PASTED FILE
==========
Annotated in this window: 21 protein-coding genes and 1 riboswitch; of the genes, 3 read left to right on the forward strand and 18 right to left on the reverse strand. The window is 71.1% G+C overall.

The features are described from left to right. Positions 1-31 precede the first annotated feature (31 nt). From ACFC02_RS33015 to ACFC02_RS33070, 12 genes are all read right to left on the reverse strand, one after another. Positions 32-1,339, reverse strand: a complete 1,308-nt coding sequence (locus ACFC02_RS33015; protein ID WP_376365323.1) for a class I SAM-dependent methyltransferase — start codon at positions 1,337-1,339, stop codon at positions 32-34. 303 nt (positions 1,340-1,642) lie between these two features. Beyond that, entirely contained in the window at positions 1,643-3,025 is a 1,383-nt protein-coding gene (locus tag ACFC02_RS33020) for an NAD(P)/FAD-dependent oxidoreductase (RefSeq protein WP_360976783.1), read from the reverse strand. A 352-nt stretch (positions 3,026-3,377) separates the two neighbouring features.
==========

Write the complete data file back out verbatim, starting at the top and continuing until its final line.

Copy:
Annotated in this window: 21 protein-coding genes and 1 riboswitch; of the genes, 3 read left to right on the forward strand and 18 right to left on the reverse strand. The window is 71.1% G+C overall.

The features are described from left to right. Positions 1-31 precede the first annotated feature (31 nt). From ACFC02_RS33015 to ACFC02_RS33070, 12 genes are all read right to left on the reverse strand, one after another. Positions 32-1,339, reverse strand: a complete 1,308-nt coding sequence (locus ACFC02_RS33015; protein ID WP_376365323.1) for a class I SAM-dependent methyltransferase — start codon at positions 1,337-1,339, stop codon at positions 32-34. 303 nt (positions 1,340-1,642) lie between these two features. Beyond that, entirely contained in the window at positions 1,643-3,025 is a 1,383-nt protein-coding gene (locus tag ACFC02_RS33020) for an NAD(P)/FAD-dependent oxidoreductase (RefSeq protein WP_360976783.1), read from the reverse strand. A 352-nt stretch (positions 3,026-3,377) separates the two neighbouring features.